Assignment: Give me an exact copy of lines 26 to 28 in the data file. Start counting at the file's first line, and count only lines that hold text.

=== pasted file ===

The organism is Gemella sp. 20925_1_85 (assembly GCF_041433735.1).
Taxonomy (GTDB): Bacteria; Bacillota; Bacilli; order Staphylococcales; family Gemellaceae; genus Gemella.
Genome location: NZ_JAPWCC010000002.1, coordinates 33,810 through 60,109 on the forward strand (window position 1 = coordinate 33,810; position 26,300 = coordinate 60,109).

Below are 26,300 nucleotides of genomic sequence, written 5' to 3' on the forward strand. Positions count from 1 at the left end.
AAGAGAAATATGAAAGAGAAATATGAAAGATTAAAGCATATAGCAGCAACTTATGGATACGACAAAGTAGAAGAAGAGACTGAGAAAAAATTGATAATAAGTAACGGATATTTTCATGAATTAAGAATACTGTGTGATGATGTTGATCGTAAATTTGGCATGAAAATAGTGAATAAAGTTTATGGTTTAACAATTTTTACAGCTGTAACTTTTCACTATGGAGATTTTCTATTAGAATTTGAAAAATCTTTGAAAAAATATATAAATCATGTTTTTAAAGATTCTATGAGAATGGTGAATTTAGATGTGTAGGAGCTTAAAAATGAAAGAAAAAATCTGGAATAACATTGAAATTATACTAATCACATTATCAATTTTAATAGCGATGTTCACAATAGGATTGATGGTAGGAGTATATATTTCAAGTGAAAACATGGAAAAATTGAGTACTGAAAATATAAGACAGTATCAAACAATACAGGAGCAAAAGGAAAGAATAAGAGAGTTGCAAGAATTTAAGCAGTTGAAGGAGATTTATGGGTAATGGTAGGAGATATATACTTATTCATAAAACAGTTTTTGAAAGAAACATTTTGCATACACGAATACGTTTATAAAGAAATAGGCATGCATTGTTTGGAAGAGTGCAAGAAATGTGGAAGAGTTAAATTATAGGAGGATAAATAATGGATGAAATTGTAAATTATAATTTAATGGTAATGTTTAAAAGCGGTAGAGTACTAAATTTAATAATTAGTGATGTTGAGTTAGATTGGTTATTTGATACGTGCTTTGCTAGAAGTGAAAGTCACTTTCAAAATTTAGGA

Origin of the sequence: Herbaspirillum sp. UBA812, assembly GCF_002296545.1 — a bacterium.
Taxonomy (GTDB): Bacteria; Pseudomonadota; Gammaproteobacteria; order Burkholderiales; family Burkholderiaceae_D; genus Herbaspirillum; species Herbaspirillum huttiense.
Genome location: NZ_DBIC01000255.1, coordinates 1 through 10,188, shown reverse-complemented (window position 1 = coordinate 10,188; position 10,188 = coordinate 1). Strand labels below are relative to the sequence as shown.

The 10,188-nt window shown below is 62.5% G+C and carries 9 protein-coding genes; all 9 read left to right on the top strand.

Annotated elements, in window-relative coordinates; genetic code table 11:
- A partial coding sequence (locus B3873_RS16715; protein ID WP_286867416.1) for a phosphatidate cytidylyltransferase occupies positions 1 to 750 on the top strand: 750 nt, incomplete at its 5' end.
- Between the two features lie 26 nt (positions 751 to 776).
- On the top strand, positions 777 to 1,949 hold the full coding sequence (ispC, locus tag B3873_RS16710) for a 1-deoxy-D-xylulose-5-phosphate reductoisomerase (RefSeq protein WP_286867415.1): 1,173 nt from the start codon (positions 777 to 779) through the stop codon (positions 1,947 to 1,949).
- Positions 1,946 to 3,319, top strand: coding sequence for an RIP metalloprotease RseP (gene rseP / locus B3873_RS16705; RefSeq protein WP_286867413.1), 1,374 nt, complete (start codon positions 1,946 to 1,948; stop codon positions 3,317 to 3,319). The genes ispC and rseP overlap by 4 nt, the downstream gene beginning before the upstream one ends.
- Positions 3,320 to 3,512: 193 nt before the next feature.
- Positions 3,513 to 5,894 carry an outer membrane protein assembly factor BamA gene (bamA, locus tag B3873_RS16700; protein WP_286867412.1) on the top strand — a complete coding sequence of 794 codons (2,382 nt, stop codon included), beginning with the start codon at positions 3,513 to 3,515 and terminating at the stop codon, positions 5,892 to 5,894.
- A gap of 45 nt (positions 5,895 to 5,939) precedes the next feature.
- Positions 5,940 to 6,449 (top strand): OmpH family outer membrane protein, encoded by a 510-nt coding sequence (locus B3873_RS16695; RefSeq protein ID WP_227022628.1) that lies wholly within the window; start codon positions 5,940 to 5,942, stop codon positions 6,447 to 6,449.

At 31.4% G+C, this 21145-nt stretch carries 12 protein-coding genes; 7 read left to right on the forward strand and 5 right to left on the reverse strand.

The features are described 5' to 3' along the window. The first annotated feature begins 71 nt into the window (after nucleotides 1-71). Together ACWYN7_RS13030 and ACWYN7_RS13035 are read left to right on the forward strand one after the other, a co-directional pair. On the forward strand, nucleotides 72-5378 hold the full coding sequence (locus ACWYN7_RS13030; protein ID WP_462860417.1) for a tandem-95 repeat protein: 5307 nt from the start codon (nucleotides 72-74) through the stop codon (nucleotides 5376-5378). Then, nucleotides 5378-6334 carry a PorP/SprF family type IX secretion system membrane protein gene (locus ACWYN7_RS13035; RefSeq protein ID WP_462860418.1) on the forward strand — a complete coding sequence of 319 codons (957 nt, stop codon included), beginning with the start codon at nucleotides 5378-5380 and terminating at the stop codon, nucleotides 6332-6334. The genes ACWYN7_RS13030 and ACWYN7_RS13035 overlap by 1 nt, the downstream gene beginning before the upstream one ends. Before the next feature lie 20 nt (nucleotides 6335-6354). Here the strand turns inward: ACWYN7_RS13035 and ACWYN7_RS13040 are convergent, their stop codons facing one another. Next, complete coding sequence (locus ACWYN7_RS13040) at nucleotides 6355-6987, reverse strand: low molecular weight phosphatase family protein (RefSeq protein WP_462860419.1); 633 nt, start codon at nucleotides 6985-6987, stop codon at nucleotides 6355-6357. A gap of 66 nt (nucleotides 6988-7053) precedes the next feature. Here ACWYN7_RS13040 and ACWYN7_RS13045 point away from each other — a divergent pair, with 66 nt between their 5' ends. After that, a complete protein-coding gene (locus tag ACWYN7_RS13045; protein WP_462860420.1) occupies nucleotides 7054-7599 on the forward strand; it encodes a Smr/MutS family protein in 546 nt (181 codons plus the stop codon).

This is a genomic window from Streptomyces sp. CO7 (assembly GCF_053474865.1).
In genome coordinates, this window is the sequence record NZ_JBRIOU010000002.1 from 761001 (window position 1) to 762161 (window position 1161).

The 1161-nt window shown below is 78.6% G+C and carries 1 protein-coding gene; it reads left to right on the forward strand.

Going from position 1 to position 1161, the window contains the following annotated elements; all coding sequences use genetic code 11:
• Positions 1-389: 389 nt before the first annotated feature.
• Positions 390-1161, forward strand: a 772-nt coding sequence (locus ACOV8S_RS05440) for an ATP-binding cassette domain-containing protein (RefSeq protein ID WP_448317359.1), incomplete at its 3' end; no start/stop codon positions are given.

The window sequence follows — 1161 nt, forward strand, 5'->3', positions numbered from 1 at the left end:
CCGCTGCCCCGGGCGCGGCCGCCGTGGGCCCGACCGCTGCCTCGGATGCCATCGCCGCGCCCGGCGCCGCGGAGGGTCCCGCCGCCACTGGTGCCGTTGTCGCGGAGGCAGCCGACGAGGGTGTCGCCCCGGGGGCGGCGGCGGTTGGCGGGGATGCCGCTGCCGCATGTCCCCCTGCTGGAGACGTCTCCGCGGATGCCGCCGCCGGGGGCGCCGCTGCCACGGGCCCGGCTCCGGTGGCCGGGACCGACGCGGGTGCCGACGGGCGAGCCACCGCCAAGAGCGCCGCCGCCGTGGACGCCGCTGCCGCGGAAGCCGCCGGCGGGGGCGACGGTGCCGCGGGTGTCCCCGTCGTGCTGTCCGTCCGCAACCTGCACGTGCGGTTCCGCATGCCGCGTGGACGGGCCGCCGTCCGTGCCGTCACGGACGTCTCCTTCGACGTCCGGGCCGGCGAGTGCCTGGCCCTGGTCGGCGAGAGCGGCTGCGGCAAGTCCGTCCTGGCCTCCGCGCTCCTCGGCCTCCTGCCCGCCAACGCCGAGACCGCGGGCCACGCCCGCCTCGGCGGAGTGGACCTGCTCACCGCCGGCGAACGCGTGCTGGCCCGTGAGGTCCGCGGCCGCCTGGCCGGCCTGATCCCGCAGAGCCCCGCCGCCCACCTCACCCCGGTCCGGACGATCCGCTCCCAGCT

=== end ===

• Positions 390-1161, forward strand: a 772-nt coding sequence (locus ACOV8S_RS05440) for an ATP-binding cassette domain-containing protein (RefSeq protein ID WP_448317359.1), incomplete at its 3' end; no start/stop codon positions are given.

The window sequence follows — 1161 nt, forward strand, 5'->3', positions numbered from 1 at the left end:
CCGCTGCCCCGGGCGCGGCCGCCGTGGGCCCGACCGCTGCCTCGGATGCCATCGCCGCGCCCGGCGCCGCGGAGGGTCCCGCCGCCACTGGTGCCGTTGTCGCGGAGGCAGCCGACGAGGGTGTCGCCCCGGGGGCGGCGGCGGTTGGCGGGGATGCCGCTGCCGCATGTCCCCCTGCTGGAGACGTCTCCGCGGATGCCGCCGCCGGGGGCGCCGCTGCCACGGGCCCGGCTCCGGTGGCCGGGACCGACGCGGGTGCCGACGGGCGAGCCACCGCCAAGAGCGCCGCCGCCGTGGACGCCGCTGCCGCGGAAGCCGCCGGCGGGGGCGACGGTGCCGCGGGTGTCCCCGTCGTGCTGTCCGTCCGCAACCTGCACGTGCGGTTCCGCATGCCGCGTGGACGGGCCGCCGTCCGTGCCGTCACGGACGTCTCCTTCGACGTCCGGGCCGGCGAGTGCCTGGCCCTGGTCGGCGAGAGCGGCTGCGGCAAGTCCGTCCTGGCCTCCGCGCTCCTCGGCCTCCTGCCCGCCAACGCCGAGACCGCGGGCCACGCCCGCCTCGGCGGAGTGGACCTGCTCACCGCCGGCGAACGCGTGCTGGCCCGTGAGGTCCGCGGCCGCCTGGCCGGCCTGATCCCGCAGAGCCCCGCCGCCCACCTCACCCCGGTCCGGACGATCCGCTCCCAGCT